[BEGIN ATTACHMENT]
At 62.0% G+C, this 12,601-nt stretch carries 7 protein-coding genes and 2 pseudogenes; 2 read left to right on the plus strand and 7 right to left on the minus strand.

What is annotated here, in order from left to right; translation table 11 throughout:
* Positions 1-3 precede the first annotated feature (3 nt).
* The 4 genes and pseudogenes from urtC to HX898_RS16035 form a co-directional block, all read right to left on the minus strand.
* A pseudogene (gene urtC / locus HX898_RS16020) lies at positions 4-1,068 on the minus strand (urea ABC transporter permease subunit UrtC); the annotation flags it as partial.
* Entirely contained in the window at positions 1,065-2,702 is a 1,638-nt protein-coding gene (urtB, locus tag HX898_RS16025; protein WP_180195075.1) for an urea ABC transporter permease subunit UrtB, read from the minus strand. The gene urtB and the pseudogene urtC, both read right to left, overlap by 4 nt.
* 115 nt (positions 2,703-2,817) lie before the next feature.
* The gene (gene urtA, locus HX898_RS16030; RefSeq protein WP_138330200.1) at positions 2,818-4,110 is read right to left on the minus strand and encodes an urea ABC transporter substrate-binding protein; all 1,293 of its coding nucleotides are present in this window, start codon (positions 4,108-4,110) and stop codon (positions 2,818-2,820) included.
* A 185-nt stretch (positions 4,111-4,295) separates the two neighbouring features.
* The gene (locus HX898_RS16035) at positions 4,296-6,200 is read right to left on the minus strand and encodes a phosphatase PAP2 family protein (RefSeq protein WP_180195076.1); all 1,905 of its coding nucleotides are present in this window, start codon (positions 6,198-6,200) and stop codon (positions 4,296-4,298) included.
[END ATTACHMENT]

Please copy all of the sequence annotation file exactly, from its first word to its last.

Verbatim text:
At 62.0% G+C, this 12,601-nt stretch carries 7 protein-coding genes and 2 pseudogenes; 2 read left to right on the plus strand and 7 right to left on the minus strand.

What is annotated here, in order from left to right; translation table 11 throughout:
* Positions 1-3 precede the first annotated feature (3 nt).
* The 4 genes and pseudogenes from urtC to HX898_RS16035 form a co-directional block, all read right to left on the minus strand.
* A pseudogene (gene urtC / locus HX898_RS16020) lies at positions 4-1,068 on the minus strand (urea ABC transporter permease subunit UrtC); the annotation flags it as partial.
* Entirely contained in the window at positions 1,065-2,702 is a 1,638-nt protein-coding gene (urtB, locus tag HX898_RS16025; protein WP_180195075.1) for an urea ABC transporter permease subunit UrtB, read from the minus strand. The gene urtB and the pseudogene urtC, both read right to left, overlap by 4 nt.
* 115 nt (positions 2,703-2,817) lie before the next feature.
* The gene (gene urtA, locus HX898_RS16030; RefSeq protein WP_138330200.1) at positions 2,818-4,110 is read right to left on the minus strand and encodes an urea ABC transporter substrate-binding protein; all 1,293 of its coding nucleotides are present in this window, start codon (positions 4,108-4,110) and stop codon (positions 2,818-2,820) included.
* A 185-nt stretch (positions 4,111-4,295) separates the two neighbouring features.
* The gene (locus HX898_RS16035) at positions 4,296-6,200 is read right to left on the minus strand and encodes a phosphatase PAP2 family protein (RefSeq protein WP_180195076.1); all 1,905 of its coding nucleotides are present in this window, start codon (positions 6,198-6,200) and stop codon (positions 4,296-4,298) included.